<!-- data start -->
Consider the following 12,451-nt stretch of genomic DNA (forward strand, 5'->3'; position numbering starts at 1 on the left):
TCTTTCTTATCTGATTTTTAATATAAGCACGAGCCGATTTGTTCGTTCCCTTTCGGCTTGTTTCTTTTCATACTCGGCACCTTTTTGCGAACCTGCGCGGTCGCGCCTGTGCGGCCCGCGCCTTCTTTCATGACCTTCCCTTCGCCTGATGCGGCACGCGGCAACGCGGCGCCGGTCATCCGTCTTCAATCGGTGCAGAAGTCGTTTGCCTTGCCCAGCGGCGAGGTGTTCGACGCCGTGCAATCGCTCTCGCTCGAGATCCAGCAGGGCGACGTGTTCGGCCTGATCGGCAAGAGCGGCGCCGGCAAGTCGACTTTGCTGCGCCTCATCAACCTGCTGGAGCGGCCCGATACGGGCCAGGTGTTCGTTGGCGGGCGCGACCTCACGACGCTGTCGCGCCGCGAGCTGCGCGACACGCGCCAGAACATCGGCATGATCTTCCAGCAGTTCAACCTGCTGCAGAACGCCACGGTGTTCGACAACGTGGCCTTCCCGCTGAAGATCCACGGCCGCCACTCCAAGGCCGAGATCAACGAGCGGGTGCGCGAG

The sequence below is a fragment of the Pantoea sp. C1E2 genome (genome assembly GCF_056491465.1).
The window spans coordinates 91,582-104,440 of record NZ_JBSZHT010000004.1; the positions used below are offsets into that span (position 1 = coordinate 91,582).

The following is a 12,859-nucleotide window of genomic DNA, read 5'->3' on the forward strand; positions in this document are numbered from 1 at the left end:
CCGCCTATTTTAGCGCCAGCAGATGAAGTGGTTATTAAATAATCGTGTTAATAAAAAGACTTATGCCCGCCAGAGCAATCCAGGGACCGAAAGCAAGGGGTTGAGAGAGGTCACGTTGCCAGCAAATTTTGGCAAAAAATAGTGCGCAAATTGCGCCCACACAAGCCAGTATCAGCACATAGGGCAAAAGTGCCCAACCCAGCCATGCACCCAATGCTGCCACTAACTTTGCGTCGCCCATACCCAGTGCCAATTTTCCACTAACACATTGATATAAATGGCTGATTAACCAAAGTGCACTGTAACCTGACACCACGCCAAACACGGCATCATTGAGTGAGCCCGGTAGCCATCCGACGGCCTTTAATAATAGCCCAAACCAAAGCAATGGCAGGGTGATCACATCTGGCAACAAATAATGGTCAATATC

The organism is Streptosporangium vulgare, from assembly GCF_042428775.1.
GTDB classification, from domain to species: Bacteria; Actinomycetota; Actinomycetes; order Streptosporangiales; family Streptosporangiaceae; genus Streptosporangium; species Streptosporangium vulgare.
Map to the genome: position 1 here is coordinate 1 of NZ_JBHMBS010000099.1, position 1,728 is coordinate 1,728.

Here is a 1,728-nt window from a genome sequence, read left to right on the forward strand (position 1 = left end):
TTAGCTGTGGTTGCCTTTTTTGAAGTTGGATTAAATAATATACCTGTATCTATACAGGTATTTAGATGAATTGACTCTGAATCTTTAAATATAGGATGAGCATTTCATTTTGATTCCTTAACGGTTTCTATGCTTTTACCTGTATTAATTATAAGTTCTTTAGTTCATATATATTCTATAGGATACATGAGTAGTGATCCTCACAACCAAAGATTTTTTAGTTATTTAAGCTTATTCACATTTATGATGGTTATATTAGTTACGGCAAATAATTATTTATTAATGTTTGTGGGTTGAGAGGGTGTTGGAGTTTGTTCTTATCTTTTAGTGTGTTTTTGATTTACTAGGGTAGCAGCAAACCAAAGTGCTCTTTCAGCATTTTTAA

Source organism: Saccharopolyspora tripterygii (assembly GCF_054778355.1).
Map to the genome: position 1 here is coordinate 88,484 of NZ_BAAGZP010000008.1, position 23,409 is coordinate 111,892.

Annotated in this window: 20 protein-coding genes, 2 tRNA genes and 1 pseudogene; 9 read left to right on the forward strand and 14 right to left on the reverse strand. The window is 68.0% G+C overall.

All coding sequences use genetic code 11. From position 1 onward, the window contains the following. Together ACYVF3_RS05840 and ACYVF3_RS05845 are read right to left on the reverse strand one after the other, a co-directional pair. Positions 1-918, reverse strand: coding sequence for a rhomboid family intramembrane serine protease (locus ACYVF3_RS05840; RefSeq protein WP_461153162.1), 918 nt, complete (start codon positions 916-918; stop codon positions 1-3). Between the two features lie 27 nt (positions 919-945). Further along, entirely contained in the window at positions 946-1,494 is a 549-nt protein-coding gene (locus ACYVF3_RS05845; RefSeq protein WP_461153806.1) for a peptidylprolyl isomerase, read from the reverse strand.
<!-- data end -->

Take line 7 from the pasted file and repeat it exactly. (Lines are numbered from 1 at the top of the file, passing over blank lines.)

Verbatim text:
The organism is Streptosporangium vulgare, from assembly GCF_042428775.1.